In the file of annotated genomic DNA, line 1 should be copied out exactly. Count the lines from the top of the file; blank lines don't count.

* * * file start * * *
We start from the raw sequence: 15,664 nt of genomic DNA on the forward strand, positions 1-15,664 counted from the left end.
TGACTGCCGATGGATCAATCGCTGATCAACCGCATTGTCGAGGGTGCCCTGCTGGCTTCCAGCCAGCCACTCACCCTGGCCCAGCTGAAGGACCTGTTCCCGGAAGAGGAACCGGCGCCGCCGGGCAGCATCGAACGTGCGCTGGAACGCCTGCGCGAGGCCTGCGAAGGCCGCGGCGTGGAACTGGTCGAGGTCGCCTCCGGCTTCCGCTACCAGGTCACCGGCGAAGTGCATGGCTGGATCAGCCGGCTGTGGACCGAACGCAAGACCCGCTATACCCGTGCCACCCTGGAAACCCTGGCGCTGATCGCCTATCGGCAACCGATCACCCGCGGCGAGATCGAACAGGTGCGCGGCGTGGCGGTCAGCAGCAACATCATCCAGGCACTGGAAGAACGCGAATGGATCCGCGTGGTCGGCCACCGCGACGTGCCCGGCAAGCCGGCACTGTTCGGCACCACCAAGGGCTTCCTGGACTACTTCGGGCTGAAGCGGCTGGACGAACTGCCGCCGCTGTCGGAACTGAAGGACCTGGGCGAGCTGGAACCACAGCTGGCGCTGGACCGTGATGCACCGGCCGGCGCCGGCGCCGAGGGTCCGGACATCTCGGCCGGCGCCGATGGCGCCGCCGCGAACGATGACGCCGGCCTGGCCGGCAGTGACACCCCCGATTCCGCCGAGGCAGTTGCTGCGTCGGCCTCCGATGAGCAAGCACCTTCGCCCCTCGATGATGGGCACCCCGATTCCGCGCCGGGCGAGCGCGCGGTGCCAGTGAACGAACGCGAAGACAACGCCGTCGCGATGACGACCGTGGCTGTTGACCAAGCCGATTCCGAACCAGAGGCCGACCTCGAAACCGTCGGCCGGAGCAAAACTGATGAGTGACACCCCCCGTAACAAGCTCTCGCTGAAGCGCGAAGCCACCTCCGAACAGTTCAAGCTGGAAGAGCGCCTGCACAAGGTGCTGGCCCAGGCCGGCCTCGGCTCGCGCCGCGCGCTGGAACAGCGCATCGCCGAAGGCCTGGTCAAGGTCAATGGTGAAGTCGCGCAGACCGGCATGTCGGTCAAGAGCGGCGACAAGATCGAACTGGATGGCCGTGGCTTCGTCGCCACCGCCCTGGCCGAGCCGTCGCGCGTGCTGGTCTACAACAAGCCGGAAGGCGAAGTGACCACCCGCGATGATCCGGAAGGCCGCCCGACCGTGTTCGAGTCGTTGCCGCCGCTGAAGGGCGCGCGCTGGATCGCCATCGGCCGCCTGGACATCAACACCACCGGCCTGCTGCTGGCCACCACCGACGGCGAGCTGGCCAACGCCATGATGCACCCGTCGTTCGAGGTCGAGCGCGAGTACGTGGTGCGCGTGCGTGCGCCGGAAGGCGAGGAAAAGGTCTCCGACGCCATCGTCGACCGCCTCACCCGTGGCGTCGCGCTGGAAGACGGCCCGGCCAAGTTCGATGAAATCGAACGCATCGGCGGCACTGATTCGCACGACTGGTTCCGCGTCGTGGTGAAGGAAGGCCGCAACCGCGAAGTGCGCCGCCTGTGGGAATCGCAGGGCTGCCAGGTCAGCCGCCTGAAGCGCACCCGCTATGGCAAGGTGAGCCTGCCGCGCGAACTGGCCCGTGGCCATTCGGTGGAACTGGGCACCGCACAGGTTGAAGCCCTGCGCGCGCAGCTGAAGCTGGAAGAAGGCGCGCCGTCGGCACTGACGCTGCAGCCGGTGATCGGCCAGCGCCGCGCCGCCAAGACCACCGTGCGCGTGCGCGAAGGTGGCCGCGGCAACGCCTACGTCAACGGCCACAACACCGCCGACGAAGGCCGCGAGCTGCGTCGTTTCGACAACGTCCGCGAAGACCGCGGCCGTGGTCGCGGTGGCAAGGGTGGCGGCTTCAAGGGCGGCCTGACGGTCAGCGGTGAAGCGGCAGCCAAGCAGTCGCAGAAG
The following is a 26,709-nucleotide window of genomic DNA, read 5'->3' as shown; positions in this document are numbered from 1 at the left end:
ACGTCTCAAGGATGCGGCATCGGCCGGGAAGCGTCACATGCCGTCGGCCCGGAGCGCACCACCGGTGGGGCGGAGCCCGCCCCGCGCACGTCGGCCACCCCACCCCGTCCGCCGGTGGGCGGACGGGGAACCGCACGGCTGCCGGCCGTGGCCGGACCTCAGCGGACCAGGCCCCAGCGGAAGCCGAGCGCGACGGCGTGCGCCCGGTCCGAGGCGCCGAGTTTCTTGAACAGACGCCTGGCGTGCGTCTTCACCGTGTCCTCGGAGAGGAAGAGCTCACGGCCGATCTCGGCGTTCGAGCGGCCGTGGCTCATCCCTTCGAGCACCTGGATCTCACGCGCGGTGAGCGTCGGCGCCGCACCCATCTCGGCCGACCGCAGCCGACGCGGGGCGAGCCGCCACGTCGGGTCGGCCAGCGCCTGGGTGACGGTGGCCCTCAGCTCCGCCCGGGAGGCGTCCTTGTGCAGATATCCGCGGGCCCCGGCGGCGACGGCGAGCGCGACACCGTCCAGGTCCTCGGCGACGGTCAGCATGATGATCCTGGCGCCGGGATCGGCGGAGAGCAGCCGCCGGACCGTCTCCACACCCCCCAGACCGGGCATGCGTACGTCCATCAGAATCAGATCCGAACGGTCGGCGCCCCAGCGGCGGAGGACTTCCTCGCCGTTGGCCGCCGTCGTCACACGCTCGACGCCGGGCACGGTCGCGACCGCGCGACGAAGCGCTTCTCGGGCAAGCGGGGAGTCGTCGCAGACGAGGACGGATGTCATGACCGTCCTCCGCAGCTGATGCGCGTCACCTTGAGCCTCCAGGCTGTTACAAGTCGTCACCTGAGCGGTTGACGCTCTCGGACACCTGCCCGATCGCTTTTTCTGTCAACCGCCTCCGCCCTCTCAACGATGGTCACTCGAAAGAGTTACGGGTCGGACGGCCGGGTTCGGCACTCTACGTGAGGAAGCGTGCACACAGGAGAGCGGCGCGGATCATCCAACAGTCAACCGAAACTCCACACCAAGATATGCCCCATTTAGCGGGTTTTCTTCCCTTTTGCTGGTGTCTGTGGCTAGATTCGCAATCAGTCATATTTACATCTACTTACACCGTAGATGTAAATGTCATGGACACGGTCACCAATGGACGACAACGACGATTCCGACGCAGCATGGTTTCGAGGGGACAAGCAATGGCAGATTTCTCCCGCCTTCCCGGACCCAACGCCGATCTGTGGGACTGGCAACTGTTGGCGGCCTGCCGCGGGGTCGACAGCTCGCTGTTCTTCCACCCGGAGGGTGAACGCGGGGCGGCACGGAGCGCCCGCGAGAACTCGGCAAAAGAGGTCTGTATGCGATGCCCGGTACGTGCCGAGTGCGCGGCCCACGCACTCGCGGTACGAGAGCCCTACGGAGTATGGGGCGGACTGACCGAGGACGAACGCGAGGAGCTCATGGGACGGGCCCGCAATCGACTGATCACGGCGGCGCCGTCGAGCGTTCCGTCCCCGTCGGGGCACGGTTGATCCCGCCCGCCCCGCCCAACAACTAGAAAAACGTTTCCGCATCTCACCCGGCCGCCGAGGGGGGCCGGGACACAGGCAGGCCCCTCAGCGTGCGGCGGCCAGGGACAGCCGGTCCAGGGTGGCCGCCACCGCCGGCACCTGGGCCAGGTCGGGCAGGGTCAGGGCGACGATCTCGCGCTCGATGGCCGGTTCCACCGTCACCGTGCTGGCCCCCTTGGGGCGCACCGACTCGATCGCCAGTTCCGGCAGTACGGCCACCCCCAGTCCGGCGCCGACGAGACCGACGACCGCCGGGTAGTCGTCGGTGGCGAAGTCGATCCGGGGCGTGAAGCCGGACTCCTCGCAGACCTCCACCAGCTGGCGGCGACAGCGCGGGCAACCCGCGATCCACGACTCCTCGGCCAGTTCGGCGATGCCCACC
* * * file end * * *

We start from the raw sequence: 15,664 nt of genomic DNA on the forward strand, positions 1-15,664 counted from the left end.